Previous wins: two, for The Tin Drum (1979) and Nowhere In Africa (2002).


Susanne Bier's previous film Brothers was snubbed as the 2004 Danish Oscar submission in favour of The Five Obstructions, so it is a sweet moment for Bier that After The Wedding receives an Oscar nomination. Handled in the US by IFC Films, it opened in Denmark in February 2006 but had its international premiere at Toronto in September. Bier is in post-production on DreamWorks SKG's Things We Lost In The Fire with Halle Berry.

US release date: March 30, 2007.

Previous nominations, Denmark: six, Qivitoq (1956), Paw (1959), Harry And The Butler (1961), Babette's Feast (1987), Pelle The Conquerer (1988) and Waltzing Regitze (1989).

Previous wins: two, for Babette's Feast (1987) and Pelle The Conquerer (1988).


Guillermo Del Toro's fantasy, set during the Spanish Civil War, had its world premiere in competition at the Cannes Film Festival, but it failed to walk away with a prize. That has been remedied with an avalanche of success in the US including the best picture award from the National Society of Film Critics, a box office gross through Picturehouse of more than $16.2m at January 28 and six Oscar nominations. It opened in Mexico and Spain in October and has so far grossed in excess of $25m outside the US.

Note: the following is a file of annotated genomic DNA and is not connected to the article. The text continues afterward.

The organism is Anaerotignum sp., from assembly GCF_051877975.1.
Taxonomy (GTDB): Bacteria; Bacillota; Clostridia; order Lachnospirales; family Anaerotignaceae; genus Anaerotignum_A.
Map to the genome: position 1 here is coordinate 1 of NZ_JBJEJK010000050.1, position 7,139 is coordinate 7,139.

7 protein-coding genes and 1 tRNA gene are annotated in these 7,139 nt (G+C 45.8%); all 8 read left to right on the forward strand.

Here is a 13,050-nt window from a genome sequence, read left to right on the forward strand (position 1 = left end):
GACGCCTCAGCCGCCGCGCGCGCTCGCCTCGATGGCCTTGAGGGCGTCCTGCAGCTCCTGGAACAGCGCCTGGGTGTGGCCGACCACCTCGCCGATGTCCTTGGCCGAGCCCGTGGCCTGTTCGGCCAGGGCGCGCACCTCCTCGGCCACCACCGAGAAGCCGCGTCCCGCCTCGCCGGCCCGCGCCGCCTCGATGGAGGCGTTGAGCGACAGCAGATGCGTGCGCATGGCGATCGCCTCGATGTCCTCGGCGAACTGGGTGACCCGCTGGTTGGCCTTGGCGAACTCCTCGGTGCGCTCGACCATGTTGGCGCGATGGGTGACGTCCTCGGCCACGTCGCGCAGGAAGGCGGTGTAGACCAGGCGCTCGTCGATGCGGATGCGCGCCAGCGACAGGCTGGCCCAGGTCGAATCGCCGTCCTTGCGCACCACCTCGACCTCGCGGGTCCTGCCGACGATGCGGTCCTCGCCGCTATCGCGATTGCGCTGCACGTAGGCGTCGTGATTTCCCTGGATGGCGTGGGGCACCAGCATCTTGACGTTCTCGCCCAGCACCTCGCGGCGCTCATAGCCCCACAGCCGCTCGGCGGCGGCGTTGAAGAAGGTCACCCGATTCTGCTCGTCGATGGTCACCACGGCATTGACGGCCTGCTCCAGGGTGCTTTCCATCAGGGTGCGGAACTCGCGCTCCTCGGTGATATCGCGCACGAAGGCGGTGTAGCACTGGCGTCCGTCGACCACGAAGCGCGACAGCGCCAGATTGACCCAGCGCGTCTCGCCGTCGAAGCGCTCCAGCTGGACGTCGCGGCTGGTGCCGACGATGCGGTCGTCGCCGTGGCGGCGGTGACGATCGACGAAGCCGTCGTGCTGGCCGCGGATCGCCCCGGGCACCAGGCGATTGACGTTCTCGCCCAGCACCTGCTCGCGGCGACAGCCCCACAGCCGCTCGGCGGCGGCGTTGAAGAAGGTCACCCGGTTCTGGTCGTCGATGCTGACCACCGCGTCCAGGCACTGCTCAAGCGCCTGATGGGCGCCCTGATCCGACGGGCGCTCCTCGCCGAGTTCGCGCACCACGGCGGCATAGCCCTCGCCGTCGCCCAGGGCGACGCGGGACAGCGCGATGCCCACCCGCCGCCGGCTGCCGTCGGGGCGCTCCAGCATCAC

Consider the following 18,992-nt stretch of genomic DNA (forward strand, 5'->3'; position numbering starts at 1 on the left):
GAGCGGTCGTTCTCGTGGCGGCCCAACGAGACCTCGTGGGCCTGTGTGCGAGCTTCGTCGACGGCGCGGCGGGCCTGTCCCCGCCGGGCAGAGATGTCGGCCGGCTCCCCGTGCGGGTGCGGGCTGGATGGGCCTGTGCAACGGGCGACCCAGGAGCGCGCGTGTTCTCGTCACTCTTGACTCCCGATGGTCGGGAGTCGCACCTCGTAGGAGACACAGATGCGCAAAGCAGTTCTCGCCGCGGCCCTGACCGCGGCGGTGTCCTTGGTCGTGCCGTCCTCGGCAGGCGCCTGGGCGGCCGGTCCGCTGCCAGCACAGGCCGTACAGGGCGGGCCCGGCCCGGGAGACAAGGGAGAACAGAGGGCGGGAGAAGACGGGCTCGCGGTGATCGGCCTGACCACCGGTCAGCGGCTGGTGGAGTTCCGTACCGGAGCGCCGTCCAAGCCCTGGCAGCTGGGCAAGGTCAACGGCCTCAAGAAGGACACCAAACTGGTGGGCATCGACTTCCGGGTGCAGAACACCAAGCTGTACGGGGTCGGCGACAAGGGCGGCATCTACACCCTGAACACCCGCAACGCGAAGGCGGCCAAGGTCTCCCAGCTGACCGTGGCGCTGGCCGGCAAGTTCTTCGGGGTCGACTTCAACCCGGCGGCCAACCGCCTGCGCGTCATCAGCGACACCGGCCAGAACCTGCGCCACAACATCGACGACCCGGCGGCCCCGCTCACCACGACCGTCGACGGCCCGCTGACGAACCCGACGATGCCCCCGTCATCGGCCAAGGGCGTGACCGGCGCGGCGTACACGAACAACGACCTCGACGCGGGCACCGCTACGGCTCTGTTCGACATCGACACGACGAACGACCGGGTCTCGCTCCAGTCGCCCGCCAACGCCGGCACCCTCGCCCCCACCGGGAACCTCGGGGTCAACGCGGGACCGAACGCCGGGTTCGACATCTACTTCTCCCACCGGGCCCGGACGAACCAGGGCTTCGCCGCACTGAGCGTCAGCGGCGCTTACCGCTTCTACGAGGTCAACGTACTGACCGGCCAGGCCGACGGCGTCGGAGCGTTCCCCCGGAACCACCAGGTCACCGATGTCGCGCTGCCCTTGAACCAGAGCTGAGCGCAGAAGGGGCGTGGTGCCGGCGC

US release date: December 29, 2006.

Previous nominations, Mexico: six, for Macario (1960), The Important Man (1961), Tlayucan (1962), Letters From Marusia (1975), Amores Perros (2000) and The Crime Of Father Amaro (2002).

Previous wins: none.


Deepa Mehta breaks the stranglehold on Canadian Oscar nominations held by Denys Arcand with the third act in her Elements trilogy. A labour of love for Mehta in that the film was shut down when it first went into production in 2000, it finally saw the light of day as the opening night film of the 2005 Toronto International Film Festival. Water grossed $3.3m on its spring US release through Fox Searchlight and is a symbol of pride for both Canada and India.

US release date: April 28, 2006.

Previous nominations, Canada: three, for The Decline Of The American Empire (1986), Jesus Of Montreal (1989) and The Barbarian Invasions (2003).

Previous wins: one, The Barbarian Invasions (2003).


Rachid Bouchareb's moving portrait of Algerian soldiers fighting for France in the Second World War had its world premiere in competition at Cannes this year and it won the best actor prize, shared between the lead ensemble Jamel Debbouze, Samy Naceri, Roschdy Zem, Sami Bouajila and Bernard Blancan. The Weinstein Company and IFC Films jointly acquired domestic rights subsequent to Cannes and the film has played a host of festivals including Locarno, Telluride and Toronto. It opened in France in September and drew more than 3 million admissions.

US release date: December 6, 2006.

Previous nominations, Algeria: three, for Z (1969), Le Bal (1983) and Dust Of Life (1995).

Previous wins: one, for Z (1969).